There has been a recent flurry of anti-piracy activity on the internet. It seems that film and music piracy has been getting hit with constant 1-2 punches for some time. From the owner of Wawa-Mania, Dimitri Mader, getting fined $12.8 million payable to Hollywood, and $4.4 million to the music industry, plus a year in jail; to the founders of pirate bay, who also had a stay in prison, and have yet to pay the $5.4 million they were fined in 2006 (with interest, the bill now stands at $10 million).
As these types of cases gain popularity, governments have been making it increasingly easy to prosecute and ban piracy sites. In Australia, the passing in June of the Copyright Amendment Act of 2015 gives copyright holders the power to petition the court to force internet service providers (ISP) to block websites whose “primary purpose” is to “facilitate” the sharing of pirated content.
Fighting Fire with Gasoline
The lack of efficacy is a big problem with the current approach to block piracy websites.
Incopro conducted a MPAA commissioned study to determine how effective the domain blocking strategy is in the UK. It found that after being blocked the sites reported a 73% loss of website traffic.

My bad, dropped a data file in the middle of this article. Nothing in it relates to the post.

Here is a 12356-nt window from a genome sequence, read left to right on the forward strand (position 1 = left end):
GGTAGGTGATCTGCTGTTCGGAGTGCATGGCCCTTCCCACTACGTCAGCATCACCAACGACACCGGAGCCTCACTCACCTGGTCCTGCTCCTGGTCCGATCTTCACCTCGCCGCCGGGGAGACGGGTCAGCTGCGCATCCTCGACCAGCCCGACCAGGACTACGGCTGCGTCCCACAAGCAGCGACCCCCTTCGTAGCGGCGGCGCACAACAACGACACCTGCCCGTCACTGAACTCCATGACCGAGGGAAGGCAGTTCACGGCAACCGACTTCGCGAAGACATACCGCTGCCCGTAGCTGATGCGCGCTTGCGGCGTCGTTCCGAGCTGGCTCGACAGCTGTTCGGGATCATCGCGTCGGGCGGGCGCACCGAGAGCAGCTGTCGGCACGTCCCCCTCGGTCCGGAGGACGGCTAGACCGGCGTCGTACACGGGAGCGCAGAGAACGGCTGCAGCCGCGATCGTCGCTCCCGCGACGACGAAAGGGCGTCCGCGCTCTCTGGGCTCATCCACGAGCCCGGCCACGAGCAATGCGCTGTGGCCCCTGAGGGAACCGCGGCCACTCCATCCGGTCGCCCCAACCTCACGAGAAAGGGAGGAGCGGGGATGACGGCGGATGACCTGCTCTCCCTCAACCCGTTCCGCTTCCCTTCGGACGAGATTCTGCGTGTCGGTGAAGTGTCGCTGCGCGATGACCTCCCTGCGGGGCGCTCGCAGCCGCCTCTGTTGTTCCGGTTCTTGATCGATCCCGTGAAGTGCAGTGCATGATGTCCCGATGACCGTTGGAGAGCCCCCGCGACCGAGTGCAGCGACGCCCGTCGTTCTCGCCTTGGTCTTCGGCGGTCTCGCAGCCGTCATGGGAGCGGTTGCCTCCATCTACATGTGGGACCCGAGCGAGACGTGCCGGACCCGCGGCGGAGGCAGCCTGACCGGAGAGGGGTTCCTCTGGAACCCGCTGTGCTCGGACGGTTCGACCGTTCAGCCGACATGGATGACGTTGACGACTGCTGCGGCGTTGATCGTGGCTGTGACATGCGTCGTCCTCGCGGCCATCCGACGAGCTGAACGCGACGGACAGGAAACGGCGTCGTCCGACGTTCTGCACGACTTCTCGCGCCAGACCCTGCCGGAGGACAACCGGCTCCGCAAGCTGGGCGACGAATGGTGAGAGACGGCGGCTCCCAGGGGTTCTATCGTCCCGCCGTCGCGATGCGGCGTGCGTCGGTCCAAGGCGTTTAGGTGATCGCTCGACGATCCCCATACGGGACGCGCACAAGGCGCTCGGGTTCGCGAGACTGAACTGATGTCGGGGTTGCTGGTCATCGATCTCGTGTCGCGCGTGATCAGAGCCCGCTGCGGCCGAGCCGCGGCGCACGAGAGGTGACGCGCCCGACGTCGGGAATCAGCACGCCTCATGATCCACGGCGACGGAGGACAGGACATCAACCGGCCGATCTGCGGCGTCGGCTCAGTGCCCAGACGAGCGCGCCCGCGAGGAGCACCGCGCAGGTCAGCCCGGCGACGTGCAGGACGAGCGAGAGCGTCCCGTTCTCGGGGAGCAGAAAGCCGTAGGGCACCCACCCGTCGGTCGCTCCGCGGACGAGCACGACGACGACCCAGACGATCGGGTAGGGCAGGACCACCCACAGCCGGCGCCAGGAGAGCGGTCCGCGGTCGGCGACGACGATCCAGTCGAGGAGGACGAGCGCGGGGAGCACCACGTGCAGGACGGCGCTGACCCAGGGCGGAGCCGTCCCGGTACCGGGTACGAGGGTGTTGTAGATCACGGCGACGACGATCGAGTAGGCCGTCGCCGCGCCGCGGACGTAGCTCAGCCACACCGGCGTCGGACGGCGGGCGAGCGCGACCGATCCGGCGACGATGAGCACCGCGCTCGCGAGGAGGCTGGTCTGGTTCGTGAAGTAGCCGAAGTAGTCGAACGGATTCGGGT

That sounds like a large chunk of traffic. However, the study didn’t take into account 3 key situations: dedicated mirror sites of the blocked site, sites offering more than one domain name, and traffic to these sites using a VPN.
It’s a safe bet that there is a large percentage of users hidden by VPNs, mirror sites, and alternate domain usage. Incopro did measure how much of the traffic was directed through proxies, the result was more than half, as evidenced by the chart below.
In contrast, professor Girorgia Clemente of the University of Padua recently did a study in a similar manner (in Italy) as the Incopro study- except that he took domain change, which is a common trick to bypass laws, into account. What he found is what most people suspected. After being blocked, nearly all of the sites in the study had an increase in activity.
AGCOM is the governing body of telecoms (in Italy) and is responsible for issuing the orders to block websites.
One example, Cineblog01.net, changed its domain to .li name as a result of being blocked and got a 1000% increase in traffic, the report states:
AGCOM’s blocking measures have actually increased the site’s popularity, which went from 106,000 Italian search engine visitors in March  to 2,294,000 users a year later.
There’s no telling how many additional users accessed the site through a VPN, or dedicated mirror site.
In yet another study completed by the European Commission, the same conclusion was reached. They found that blocking sites (particularly kino.to- the largest piracy related bust in history) only led to a 2.5% increase in legal sales. The study concluded that factoring in the costs incurred by shutting down the site, the endeavor had an overall negative impact.